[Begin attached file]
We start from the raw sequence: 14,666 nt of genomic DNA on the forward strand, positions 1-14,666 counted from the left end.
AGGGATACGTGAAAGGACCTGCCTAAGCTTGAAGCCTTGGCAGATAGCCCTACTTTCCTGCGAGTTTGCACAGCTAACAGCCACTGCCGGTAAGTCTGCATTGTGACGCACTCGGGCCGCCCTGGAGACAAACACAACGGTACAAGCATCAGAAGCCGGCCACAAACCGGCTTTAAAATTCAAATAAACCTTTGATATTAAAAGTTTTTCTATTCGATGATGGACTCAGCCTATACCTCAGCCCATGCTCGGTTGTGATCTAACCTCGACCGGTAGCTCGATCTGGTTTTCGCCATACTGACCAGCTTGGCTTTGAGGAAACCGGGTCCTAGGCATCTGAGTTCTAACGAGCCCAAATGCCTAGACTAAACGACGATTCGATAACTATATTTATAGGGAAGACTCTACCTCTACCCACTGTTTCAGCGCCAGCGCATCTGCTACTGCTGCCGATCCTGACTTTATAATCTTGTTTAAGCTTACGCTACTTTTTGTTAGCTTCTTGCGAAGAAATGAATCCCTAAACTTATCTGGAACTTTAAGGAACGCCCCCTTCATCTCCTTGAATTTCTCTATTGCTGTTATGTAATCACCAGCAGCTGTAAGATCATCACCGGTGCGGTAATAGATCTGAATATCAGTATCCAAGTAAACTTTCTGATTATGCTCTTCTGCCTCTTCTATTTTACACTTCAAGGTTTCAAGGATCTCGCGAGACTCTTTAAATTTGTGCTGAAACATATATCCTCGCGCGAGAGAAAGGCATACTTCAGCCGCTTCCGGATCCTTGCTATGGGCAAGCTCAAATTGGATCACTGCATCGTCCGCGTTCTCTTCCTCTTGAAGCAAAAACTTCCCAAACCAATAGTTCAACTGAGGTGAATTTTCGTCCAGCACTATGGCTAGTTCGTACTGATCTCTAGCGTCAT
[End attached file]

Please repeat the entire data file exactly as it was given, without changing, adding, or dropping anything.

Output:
We start from the raw sequence: 14,666 nt of genomic DNA on the forward strand, positions 1-14,666 counted from the left end.
AGGGATACGTGAAAGGACCTGCCTAAGCTTGAAGCCTTGGCAGATAGCCCTACTTTCCTGCGAGTTTGCACAGCTAACAGCCACTGCCGGTAAGTCTGCATTGTGACGCACTCGGGCCGCCCTGGAGACAAACACAACGGTACAAGCATCAGAAGCCGGCCACAAACCGGCTTTAAAATTCAAATAAACCTTTGATATTAAAAGTTTTTCTATTCGATGATGGACTCAGCCTATACCTCAGCCCATGCTCGGTTGTGATCTAACCTCGACCGGTAGCTCGATCTGGTTTTCGCCATACTGACCAGCTTGGCTTTGAGGAAACCGGGTCCTAGGCATCTGAGTTCTAACGAGCCCAAATGCCTAGACTAAACGACGATTCGATAACTATATTTATAGGGAAGACTCTACCTCTACCCACTGTTTCAGCGCCAGCGCATCTGCTACTGCTGCCGATCCTGACTTTATAATCTTGTTTAAGCTTACGCTACTTTTTGTTAGCTTCTTGCGAAGAAATGAATCCCTAAACTTATCTGGAACTTTAAGGAACGCCCCCTTCATCTCCTTGAATTTCTCTATTGCTGTTATGTAATCACCAGCAGCTGTAAGATCATCACCGGTGCGGTAATAGATCTGAATATCAGTATCCAAGTAAACTTTCTGATTATGCTCTTCTGCCTCTTCTATTTTACACTTCAAGGTTTCAAGGATCTCGCGAGACTCTTTAAATTTGTGCTGAAACATATATCCTCGCGCGAGAGAAAGGCATACTTCAGCCGCTTCCGGATCCTTGCTATGGGCAAGCTCAAATTGGATCACTGCATCGTCCGCGTTCTCTTCCTCTTGAAGCAAAAACTTCCCAAACCAATAGTTCAACTGAGGTGAATTTTCGTCCAGCACTATGGCTAGTTCGTACTGATCTCTAGCGTCAT